9 Nov 2016

Concussion handled properly before death of young player - coroner

12:58 pm on 9 November 2016

A coroner has found no fault with New Zealand Rugby over the death of a young Northland player from a head injury he received during a tackle.

However, he has called for electronic medical histories to be available to emergency staff when patients are first admitted to hospital.

Jordan Kemp.

Jordan Kemp Photo: FACEBOOK

Northland rugby player Jordan Kemp, 17, was fatally injured during a July 2014 game between his Otamatea Hawks side and Old Boys Marist in Whangarei, when he made a tackle while his head was in the wrong position in front of the running player.

He emerged from the bottom of a ruck, was seen staggering, then collapsed face down and quickly became unconscious.

He died after surgery at Auckland Hospital, where doctors found he had a subdural haematoma - where blood collects between the skull and the surface of the brain.

In a report released today, coroner Brandt Shortland found Kemp had suffered a concussion during a game four months earlier, and had aggravated previous problems.

When he was eight, Kemp had suffered a head injury when he fell off his bike.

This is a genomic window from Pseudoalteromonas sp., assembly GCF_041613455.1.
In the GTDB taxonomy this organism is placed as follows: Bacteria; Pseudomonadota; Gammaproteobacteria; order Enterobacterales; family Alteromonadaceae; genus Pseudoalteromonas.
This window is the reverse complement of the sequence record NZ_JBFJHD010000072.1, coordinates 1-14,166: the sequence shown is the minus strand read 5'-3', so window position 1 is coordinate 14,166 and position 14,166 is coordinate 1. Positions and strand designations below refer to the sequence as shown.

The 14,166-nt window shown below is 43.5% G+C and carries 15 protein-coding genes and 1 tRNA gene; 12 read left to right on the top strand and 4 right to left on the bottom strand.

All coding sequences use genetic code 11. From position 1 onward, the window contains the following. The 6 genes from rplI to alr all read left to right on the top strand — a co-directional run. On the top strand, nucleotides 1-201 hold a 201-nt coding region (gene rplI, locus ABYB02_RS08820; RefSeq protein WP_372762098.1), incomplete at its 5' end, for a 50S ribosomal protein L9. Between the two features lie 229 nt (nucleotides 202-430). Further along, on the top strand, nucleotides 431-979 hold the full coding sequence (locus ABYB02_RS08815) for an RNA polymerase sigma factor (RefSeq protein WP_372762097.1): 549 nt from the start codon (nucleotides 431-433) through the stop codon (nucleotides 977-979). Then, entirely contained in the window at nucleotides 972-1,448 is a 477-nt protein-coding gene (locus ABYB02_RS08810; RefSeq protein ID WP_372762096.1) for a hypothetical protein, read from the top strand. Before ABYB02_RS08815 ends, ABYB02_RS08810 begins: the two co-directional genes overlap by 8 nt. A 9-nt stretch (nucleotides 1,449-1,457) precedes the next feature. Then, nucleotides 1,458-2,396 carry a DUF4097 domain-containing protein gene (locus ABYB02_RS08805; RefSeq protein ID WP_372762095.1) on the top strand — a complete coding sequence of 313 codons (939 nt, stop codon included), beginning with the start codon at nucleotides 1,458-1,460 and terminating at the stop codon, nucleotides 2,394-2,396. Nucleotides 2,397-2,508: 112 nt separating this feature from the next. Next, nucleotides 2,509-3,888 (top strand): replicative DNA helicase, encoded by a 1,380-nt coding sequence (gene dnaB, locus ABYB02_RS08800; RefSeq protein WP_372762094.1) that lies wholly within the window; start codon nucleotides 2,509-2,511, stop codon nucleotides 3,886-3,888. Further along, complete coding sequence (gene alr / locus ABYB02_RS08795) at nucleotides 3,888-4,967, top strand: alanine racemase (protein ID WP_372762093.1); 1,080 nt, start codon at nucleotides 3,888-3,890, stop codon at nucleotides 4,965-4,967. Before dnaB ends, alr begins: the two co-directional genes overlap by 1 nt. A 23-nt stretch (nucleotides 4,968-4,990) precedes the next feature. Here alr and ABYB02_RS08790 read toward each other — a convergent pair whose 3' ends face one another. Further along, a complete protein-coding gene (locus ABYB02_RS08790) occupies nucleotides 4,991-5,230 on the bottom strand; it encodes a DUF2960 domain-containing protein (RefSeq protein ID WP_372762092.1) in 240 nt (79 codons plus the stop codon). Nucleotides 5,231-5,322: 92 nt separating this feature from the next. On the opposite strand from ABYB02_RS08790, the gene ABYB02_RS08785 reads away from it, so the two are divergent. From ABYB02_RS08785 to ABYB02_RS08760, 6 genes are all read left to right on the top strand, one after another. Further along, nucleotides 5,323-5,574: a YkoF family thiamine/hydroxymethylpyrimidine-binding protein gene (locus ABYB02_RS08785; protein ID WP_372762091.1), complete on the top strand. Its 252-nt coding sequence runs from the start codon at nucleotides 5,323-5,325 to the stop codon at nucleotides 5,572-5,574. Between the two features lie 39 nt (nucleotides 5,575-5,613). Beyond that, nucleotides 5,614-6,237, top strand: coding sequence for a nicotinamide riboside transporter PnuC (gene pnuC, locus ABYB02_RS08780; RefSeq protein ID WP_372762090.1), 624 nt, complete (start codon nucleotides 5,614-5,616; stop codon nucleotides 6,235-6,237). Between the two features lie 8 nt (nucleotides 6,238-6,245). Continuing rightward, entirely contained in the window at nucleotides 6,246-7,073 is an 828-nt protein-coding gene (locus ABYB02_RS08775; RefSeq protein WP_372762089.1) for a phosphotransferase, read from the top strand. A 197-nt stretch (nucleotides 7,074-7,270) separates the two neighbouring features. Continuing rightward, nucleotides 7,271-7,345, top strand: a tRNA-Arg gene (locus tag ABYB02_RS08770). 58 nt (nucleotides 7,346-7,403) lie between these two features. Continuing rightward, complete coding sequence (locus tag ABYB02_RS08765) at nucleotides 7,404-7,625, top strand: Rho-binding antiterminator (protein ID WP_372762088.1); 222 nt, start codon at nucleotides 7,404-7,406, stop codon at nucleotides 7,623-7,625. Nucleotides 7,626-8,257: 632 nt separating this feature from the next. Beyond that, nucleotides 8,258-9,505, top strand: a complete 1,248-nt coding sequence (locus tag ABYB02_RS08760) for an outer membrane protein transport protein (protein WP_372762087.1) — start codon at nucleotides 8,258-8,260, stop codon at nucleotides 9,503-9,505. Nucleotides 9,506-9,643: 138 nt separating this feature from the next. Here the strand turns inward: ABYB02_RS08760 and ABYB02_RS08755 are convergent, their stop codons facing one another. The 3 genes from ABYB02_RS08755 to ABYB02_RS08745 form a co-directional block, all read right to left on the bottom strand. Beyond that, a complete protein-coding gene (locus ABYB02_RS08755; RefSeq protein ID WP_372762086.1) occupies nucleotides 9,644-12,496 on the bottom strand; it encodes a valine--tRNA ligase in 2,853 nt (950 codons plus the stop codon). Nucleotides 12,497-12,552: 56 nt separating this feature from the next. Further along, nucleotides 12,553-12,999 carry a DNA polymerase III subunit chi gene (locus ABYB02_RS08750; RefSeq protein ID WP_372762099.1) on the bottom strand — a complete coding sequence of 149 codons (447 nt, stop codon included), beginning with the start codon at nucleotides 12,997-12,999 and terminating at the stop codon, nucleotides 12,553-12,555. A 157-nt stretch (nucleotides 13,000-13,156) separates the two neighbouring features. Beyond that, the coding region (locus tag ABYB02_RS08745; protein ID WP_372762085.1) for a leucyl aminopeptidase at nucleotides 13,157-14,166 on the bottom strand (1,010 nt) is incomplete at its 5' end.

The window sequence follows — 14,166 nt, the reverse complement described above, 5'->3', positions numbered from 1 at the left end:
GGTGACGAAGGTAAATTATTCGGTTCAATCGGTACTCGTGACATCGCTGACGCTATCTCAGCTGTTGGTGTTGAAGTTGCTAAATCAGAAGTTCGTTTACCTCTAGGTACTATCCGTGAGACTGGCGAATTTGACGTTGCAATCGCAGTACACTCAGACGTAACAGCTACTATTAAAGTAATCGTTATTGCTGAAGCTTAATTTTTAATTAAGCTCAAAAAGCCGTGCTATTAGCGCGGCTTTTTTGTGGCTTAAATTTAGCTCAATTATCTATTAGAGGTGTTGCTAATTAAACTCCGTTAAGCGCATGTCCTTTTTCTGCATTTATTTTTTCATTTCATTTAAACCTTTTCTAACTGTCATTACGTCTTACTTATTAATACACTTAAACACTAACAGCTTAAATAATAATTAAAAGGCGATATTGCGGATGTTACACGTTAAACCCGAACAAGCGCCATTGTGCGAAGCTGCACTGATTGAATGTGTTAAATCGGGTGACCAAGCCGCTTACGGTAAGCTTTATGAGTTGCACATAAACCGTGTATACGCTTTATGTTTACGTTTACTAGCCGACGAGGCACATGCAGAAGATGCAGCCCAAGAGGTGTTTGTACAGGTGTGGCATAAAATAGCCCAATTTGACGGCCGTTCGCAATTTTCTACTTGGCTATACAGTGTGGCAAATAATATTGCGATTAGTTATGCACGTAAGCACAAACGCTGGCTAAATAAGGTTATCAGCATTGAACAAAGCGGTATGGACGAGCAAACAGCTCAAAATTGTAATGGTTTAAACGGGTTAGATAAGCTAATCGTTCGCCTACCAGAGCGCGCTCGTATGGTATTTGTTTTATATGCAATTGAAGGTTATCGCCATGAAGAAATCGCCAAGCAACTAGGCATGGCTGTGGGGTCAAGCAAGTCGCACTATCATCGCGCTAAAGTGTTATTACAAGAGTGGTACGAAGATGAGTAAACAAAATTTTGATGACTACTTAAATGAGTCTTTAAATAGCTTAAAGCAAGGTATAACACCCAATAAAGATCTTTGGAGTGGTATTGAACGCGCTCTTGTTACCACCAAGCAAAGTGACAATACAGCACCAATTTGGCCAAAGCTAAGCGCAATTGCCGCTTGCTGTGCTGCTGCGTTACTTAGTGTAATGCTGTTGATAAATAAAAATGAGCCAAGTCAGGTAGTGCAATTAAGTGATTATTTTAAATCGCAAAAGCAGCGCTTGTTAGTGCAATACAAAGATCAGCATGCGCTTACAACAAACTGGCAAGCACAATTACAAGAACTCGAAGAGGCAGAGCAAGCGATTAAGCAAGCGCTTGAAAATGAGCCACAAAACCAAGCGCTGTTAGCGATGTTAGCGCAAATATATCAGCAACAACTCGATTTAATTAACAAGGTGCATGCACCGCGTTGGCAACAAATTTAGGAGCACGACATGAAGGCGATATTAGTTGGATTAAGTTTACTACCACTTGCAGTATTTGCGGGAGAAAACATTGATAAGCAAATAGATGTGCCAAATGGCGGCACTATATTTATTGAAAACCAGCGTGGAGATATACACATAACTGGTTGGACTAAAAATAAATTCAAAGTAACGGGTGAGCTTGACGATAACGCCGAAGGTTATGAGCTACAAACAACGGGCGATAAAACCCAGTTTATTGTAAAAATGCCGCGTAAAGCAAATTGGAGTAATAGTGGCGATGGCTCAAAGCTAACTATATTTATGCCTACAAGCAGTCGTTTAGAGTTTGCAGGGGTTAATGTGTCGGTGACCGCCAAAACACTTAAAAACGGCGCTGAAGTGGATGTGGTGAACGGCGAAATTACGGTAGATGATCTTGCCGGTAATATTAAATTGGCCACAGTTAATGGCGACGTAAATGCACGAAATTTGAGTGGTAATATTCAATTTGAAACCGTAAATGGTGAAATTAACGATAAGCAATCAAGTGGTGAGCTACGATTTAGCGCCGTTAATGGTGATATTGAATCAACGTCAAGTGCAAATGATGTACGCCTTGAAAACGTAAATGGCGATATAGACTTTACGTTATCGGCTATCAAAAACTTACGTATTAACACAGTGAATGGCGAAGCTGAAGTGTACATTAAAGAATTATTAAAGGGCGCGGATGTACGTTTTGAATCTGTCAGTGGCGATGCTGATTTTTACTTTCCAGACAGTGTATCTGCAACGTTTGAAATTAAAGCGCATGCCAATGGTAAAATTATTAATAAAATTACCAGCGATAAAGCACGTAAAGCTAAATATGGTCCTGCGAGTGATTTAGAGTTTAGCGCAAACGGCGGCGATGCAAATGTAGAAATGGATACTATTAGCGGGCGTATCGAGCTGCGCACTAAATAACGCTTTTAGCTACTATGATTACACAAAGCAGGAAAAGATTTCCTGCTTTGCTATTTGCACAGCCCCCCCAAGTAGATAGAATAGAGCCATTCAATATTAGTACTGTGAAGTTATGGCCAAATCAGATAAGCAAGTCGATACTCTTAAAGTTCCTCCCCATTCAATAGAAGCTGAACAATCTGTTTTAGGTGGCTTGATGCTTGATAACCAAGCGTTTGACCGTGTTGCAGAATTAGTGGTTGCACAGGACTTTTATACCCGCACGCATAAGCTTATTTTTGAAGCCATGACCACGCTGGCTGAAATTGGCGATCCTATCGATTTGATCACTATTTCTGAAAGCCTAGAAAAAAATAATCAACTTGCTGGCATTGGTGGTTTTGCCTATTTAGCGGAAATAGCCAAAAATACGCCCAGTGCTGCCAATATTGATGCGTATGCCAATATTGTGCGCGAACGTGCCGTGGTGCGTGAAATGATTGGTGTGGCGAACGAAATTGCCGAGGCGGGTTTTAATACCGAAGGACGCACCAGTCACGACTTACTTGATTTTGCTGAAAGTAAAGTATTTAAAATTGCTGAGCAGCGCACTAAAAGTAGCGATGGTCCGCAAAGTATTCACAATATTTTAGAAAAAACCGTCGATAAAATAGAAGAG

He subsequently switched from playing rugby to football, but reverted to rugby after two years.

Most importantly, four months before his death, Kemp had suffered a concussion playing rugby and became the first player to be issued a 'blue card' under a concussion system being trialled by the Northland Rugby Union.

Under the rules, he had to get medical clearance to play again, which he got after a few weeks.

Mr Shortland found no fault with the Northland Rugby Union, instead praising it and New Zealand Rugby for their concussion systems.

The 'blue card' system had "tremendous merit", he said.

"I acknowledge the foresight and courage shown by the Northland Rugby Union to address the culture around head injuries in introducing this initiative."

New Zealand Rugby had been extremely active in the last few years about addressing concussion management, he said.

It had recently come to a funding agreement with ACC to improve its concussion education programme.

When Kemp was first admitted to Whangarei Hospital, his medical history was unavailable, Mr Shortland said.

He called for electronic histories to be introduced nationally.

Kemp was a triplet who attended Auckland Grammar School before enrolling in a course for sport and fitness.

He worked at a local bottling factory in Kaiwaka.

Mr Shortland said his death had hastened progress in how rugby clubs manage concussions and head injuries.

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